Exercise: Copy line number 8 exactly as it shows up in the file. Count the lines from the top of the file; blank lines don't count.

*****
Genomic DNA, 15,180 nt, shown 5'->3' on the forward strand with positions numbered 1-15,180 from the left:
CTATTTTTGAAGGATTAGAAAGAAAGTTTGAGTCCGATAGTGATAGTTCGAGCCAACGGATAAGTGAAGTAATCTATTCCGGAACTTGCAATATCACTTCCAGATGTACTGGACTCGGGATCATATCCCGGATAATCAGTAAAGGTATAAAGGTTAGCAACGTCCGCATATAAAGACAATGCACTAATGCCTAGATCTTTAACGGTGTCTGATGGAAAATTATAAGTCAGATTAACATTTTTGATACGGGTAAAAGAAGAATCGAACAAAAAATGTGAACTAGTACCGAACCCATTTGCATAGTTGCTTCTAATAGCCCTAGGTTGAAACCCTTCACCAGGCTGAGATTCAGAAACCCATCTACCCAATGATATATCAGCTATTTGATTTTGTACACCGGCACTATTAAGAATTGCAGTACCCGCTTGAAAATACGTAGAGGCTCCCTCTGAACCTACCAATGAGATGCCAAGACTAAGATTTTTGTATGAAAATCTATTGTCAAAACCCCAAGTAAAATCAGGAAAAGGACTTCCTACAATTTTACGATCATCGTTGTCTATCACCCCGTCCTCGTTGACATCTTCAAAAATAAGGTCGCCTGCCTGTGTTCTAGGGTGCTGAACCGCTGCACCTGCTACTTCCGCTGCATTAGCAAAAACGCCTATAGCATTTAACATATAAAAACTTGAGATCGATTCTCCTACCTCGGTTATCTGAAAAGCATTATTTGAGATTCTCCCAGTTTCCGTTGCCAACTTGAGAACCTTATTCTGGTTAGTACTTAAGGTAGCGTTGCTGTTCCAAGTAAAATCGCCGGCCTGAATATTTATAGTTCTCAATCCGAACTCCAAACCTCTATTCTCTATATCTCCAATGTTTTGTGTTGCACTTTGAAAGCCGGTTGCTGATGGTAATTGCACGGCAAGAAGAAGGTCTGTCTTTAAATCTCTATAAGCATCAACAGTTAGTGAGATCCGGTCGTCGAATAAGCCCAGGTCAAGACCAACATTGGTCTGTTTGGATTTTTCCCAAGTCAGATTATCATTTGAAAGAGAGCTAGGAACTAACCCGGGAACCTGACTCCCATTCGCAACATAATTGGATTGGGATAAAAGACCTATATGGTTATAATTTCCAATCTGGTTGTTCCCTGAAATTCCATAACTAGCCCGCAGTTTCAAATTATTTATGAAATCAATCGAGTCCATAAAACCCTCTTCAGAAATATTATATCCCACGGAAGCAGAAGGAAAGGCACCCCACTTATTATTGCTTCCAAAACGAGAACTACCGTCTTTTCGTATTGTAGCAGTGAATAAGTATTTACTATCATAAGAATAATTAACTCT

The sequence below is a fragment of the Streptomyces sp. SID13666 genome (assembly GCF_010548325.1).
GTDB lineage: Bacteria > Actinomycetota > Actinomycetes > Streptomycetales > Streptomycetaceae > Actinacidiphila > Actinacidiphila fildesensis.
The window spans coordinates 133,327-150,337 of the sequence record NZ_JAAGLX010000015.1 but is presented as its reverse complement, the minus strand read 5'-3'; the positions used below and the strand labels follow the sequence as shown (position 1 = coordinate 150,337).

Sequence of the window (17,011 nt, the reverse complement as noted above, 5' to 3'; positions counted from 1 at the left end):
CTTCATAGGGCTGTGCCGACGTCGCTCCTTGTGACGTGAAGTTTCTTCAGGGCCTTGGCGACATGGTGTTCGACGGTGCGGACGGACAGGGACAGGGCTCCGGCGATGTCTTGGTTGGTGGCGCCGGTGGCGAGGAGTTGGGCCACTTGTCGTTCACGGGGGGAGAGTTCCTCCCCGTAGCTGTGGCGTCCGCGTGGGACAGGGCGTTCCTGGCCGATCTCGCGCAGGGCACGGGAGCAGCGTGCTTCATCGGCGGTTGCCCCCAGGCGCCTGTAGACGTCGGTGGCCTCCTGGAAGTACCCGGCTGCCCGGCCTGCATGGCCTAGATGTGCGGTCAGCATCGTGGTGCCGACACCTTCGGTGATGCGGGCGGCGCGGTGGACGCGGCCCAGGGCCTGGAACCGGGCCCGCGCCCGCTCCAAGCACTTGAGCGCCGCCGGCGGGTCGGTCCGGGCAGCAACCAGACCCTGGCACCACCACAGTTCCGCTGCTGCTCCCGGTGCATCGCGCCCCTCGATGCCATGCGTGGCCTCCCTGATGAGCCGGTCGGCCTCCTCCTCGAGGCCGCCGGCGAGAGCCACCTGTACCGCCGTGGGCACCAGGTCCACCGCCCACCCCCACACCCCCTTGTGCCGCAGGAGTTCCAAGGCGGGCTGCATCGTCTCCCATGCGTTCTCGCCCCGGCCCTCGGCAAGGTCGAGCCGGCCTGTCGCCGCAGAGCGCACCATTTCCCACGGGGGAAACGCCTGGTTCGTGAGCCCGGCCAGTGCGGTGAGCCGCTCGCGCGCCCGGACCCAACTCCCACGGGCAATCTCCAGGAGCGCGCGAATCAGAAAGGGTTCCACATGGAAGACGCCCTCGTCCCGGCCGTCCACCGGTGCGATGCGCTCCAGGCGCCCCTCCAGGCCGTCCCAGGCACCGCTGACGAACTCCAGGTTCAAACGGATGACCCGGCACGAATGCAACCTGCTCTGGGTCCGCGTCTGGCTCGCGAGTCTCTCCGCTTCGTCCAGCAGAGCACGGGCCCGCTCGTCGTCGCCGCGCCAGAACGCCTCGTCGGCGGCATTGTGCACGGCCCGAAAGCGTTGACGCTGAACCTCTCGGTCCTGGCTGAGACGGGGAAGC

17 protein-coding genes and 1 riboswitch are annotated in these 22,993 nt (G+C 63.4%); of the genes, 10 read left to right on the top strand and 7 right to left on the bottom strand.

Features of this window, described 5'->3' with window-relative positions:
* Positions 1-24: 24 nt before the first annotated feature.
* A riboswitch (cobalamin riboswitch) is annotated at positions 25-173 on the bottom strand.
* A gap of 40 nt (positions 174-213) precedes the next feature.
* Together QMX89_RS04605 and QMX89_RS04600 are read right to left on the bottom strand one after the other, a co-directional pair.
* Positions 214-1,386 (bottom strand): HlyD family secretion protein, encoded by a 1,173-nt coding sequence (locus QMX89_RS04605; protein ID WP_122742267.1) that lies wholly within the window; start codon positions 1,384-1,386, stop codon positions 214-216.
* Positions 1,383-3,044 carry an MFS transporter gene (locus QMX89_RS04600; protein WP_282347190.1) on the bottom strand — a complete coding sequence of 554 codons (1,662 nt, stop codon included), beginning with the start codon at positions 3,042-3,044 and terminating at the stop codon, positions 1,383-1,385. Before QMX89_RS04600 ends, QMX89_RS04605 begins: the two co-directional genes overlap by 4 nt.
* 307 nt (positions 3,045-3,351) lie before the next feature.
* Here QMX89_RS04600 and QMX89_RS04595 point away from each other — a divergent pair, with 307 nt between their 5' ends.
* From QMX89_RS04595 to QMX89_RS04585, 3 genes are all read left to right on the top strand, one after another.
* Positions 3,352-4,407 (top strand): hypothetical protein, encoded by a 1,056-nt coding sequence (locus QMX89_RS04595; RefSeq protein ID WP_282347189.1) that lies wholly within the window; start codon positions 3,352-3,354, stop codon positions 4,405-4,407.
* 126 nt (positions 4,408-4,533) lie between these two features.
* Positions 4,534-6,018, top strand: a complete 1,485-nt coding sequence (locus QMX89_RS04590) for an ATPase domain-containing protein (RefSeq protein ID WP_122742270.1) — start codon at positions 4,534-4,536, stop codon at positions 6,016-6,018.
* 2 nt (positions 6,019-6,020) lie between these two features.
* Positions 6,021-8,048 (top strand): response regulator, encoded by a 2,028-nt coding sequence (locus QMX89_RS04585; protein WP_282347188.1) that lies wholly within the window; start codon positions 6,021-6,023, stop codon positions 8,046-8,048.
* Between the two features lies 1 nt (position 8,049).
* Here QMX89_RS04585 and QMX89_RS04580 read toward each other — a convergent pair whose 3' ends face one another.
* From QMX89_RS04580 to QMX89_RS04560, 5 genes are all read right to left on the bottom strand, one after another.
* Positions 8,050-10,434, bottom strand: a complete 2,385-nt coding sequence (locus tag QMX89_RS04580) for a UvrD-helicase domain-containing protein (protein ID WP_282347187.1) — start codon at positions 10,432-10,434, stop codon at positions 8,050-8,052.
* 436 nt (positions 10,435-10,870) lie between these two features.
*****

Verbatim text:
17 protein-coding genes and 1 riboswitch are annotated in these 22,993 nt (G+C 63.4%); of the genes, 10 read left to right on the top strand and 7 right to left on the bottom strand.